A small cluster of hedge funds managed by women has outperformed those run by men through the coronavirus crisis, new data show, highlighting the industry’s long-running lack of progress in fixing its gender imbalance.

Hedge funds run by women lost 3.5 per cent in the first four months of this year, as measured by Chicago-based data group HFR’s Women Access index. That beat a 5.5 per cent fall in its HFRI 500 Fund Weighted index, a broader measure of performance that incorporates both men and women-run funds.

“In the round [female managers] appear to have a better approach to managing risk,” said Russell Barlow, global head of alternative investment strategies at investment firm Aberdeen Standard.

While there were examples of very good and poor performance from both men and women-run hedge funds, “the data suggests that there is just a far higher proportion of ‘average’ male-run hedge funds than female”, Mr Barlow added.

The outperformance comes as the $3tn industry faces up to an extreme gender imbalance that is changing only gradually.

Fifty years after the UK’s 1970 Equal Pay Act, the proportion of women working in hedge funds, at 18.8 per cent, is the second-lowest across seven alternative asset classes that also include private equity and venture capital, according to a study by data group Preqin, and has only increased marginally since 2017. And despite a wave of female-led hedge fund launches in recent years, the proportion of women in senior hedge fund roles has fallen marginally to 10.9 per cent.

Why women have performed better this year is unclear, as is whether this is a one-off event or a longer-term trend. Some industry insiders suggest female managers proved more adept at avoiding losses when developed stock markets began to tumble at the end of February — a notion in keeping with studies on how women perform in risk-management roles. Aberdeen Standard’s Mr Barlow, for instance, described limiting losses as “a key attribute that the female managers have been able to deliver”.

That appears to be backed up by the data. Women-run funds posted smaller losses in both February and March’s equity market sell-offs, with March delivering the biggest margin of outperformance of the broader index since the Women Access index was launched in October.

“In discretionary trading, perhaps men put ego before rationale more,” said Irene Perdomo, former co-founder of hedge fund Devet Capital and now managing director for systematic macro strategies at Gresham Investment Management in London. “Women might be more risk-averse, they could be more cautious about risk management than men — that intuitively makes sense to me.”

There is “probably a bit more care put into thinking about risk management” by women, said Monica Hsiao, chief investment officer at Hong Kong-based Triada Capital.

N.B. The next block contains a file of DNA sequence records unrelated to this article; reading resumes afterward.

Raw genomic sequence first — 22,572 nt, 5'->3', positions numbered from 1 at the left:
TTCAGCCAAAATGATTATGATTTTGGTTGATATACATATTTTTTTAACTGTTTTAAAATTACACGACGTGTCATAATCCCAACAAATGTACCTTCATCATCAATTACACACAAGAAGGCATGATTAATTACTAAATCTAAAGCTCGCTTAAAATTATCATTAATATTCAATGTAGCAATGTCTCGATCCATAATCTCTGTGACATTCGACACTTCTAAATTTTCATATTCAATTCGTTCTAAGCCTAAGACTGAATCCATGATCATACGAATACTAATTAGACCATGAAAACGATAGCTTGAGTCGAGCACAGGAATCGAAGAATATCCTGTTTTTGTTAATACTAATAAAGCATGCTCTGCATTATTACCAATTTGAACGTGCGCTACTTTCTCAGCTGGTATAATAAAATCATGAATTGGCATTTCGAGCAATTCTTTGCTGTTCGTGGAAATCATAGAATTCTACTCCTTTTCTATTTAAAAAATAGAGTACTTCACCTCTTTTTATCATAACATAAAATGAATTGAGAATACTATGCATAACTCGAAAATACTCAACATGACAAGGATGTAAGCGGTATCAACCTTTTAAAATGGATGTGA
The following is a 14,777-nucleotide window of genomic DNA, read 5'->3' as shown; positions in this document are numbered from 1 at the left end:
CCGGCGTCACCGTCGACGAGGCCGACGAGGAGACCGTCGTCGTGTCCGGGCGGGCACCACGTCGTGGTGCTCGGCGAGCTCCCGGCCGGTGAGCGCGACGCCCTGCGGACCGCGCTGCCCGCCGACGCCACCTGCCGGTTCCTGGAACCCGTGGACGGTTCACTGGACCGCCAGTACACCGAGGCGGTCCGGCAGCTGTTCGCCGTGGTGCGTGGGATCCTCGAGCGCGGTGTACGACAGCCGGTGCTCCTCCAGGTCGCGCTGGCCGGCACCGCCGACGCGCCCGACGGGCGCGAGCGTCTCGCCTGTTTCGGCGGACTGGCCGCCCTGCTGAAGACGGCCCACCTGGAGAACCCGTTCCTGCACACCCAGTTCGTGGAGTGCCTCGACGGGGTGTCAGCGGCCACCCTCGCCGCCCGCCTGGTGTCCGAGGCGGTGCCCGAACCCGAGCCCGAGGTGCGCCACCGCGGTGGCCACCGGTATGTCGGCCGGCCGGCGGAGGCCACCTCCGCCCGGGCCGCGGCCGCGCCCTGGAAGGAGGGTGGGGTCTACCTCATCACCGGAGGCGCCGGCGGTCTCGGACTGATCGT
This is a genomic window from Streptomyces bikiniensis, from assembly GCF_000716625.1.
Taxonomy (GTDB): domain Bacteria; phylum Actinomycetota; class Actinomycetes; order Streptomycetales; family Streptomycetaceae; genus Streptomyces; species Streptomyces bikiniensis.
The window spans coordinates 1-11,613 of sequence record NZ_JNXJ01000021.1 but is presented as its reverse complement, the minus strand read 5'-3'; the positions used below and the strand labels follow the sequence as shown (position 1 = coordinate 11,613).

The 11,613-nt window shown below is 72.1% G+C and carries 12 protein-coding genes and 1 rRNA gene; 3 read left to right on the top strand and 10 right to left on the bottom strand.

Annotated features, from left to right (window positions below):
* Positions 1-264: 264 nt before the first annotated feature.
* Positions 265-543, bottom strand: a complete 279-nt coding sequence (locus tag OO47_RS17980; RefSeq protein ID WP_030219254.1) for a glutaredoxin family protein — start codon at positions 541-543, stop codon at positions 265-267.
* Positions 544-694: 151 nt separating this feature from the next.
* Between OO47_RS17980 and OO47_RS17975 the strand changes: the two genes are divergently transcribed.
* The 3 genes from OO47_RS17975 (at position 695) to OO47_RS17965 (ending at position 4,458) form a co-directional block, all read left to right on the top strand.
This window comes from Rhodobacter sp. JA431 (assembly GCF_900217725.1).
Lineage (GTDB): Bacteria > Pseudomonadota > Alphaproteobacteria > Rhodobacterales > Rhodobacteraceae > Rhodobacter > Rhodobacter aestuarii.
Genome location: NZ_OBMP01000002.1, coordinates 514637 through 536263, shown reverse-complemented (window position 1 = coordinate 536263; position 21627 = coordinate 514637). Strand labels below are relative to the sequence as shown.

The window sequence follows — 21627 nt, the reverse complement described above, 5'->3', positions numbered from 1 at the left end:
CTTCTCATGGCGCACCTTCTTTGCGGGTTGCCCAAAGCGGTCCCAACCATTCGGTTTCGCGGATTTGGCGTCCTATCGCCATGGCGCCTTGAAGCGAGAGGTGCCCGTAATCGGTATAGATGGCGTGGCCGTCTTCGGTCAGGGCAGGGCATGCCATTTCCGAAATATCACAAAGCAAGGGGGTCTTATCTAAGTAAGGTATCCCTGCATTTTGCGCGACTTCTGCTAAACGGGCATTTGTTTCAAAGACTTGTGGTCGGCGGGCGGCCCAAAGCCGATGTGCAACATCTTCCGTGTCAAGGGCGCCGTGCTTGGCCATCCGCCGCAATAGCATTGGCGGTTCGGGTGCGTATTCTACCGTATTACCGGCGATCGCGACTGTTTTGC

“Because we’re a minority and because we’re not part of the boys’ club I think we tend to be a bit more unconventional in our approach,” added Ms Hsiao, whose Asia credit-focused fund chalked up a gain of 4.25 per cent in April.

Aberdeen Standard estimates that 1 per cent of hedge fund assets are run by women, which it believes is a large enough sample size to represent a broad range of hedge fund strategies. But others disagree.

Leda Braga, founder and chief executive of hedge fund Systematica Investments, and one of the hedge fund industry’s highest-profile female executives, believes there are not enough women running hedge funds to provide enough data to analyse.

HFR’s Women Access index covers 25 funds with $13.2bn in assets. It has roughly similar weightings to major hedge fund strategies as the broader HFRI 500 index, although there is a lower exposure to macro trading, which actually performed much better than hedge funds overall this year, and greater exposure to equity strategies, which have underperformed. A broader HFRI Women index also outperformed HFR’s widest measure of hedge fund returns.

The barriers to entry to women, either in the hedge fund industry itself or in university courses such as mathematics and engineering that can lead to hedge fund jobs, may mean that women who progress to run money are on average better than their male counterparts.

For a woman to be promoted or to have a comparable career trajectory to a man is “unfortunately often more difficult”, said Aberdeen’s Mr Barlow. “Therefore a woman might have had to work harder or show more skill than the average [man] in that role to succeed.”

If there are barriers to entry, they may “work as a filter” for female managers, said Systematica’s Ms Braga, whose BlueTrend fund is up about 10 per cent this year. “Your vocation and passion in pursuing [a career] needs to be more intense if the starting conditions are against you.”

Gresham’s Ms Perdomo said that opportunities in the industry were now more equal than in the past. About a decade ago when she tried to move from quantitative structuring at a bank into trading, she applied for 10 jobs over the course of a year but did not get a single interview. After a year and half she finally got an interview and got the job. “I’m very stubborn, I didn’t let the 10 get me down,” she said.

Triada Capital’s Ms Hsiao concurs. “We definitely have to go through a lot more to even get where we are,” she said. “We have to be a lot more versatile.”

Additional reporting by Eva Szalay

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